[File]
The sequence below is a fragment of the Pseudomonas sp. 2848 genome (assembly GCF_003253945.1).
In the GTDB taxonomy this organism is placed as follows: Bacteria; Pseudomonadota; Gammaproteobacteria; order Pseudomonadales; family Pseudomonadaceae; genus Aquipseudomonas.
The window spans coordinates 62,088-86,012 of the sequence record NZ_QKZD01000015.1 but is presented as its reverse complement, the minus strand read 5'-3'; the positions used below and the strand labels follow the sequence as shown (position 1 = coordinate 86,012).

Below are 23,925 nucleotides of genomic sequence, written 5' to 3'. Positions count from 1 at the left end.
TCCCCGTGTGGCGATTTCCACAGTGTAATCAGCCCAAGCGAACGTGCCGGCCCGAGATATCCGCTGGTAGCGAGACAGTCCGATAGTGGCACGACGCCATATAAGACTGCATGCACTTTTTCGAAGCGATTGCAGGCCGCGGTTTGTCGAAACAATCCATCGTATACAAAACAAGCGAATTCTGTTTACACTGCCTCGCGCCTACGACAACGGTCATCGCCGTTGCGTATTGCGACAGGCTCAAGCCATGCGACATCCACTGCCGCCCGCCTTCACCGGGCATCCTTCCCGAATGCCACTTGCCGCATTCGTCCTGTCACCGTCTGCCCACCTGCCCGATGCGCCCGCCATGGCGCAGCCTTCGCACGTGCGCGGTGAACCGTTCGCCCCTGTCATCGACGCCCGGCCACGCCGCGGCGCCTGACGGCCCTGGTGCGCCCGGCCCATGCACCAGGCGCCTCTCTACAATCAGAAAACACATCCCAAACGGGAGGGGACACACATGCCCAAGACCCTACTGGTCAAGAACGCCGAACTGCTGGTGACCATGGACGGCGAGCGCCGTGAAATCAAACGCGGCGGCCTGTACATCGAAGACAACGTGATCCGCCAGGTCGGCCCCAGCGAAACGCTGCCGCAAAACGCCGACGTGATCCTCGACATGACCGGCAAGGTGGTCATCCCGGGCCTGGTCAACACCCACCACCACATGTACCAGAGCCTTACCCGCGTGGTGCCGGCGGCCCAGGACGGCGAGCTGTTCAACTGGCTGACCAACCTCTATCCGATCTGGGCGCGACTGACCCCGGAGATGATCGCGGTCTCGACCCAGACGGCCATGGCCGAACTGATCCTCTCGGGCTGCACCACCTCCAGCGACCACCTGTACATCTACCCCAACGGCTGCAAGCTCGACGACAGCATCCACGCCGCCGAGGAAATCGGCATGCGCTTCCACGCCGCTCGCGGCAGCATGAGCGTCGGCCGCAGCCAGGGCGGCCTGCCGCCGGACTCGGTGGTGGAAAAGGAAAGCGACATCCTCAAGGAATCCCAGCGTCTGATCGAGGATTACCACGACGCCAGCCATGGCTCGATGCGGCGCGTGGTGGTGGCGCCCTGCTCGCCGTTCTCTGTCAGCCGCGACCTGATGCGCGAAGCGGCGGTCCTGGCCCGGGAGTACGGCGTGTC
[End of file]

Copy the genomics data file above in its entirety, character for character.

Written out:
The sequence below is a fragment of the Pseudomonas sp. 2848 genome (assembly GCF_003253945.1).
In the GTDB taxonomy this organism is placed as follows: Bacteria; Pseudomonadota; Gammaproteobacteria; order Pseudomonadales; family Pseudomonadaceae; genus Aquipseudomonas.
The window spans coordinates 62,088-86,012 of the sequence record NZ_QKZD01000015.1 but is presented as its reverse complement, the minus strand read 5'-3'; the positions used below and the strand labels follow the sequence as shown (position 1 = coordinate 86,012).

Below are 23,925 nucleotides of genomic sequence, written 5' to 3'. Positions count from 1 at the left end.
TCCCCGTGTGGCGATTTCCACAGTGTAATCAGCCCAAGCGAACGTGCCGGCCCGAGATATCCGCTGGTAGCGAGACAGTCCGATAGTGGCACGACGCCATATAAGACTGCATGCACTTTTTCGAAGCGATTGCAGGCCGCGGTTTGTCGAAACAATCCATCGTATACAAAACAAGCGAATTCTGTTTACACTGCCTCGCGCCTACGACAACGGTCATCGCCGTTGCGTATTGCGACAGGCTCAAGCCATGCGACATCCACTGCCGCCCGCCTTCACCGGGCATCCTTCCCGAATGCCACTTGCCGCATTCGTCCTGTCACCGTCTGCCCACCTGCCCGATGCGCCCGCCATGGCGCAGCCTTCGCACGTGCGCGGTGAACCGTTCGCCCCTGTCATCGACGCCCGGCCACGCCGCGGCGCCTGACGGCCCTGGTGCGCCCGGCCCATGCACCAGGCGCCTCTCTACAATCAGAAAACACATCCCAAACGGGAGGGGACACACATGCCCAAGACCCTACTGGTCAAGAACGCCGAACTGCTGGTGACCATGGACGGCGAGCGCCGTGAAATCAAACGCGGCGGCCTGTACATCGAAGACAACGTGATCCGCCAGGTCGGCCCCAGCGAAACGCTGCCGCAAAACGCCGACGTGATCCTCGACATGACCGGCAAGGTGGTCATCCCGGGCCTGGTCAACACCCACCACCACATGTACCAGAGCCTTACCCGCGTGGTGCCGGCGGCCCAGGACGGCGAGCTGTTCAACTGGCTGACCAACCTCTATCCGATCTGGGCGCGACTGACCCCGGAGATGATCGCGGTCTCGACCCAGACGGCCATGGCCGAACTGATCCTCTCGGGCTGCACCACCTCCAGCGACCACCTGTACATCTACCCCAACGGCTGCAAGCTCGACGACAGCATCCACGCCGCCGAGGAAATCGGCATGCGCTTCCACGCCGCTCGCGGCAGCATGAGCGTCGGCCGCAGCCAGGGCGGCCTGCCGCCGGACTCGGTGGTGGAAAAGGAAAGCGACATCCTCAAGGAATCCCAGCGTCTGATCGAGGATTACCACGACGCCAGCCATGGCTCGATGCGGCGCGTGGTGGTGGCGCCCTGCTCGCCGTTCTCTGTCAGCCGCGACCTGATGCGCGAAGCGGCGGTCCTGGCCCGGGAGTACGGCGTGTC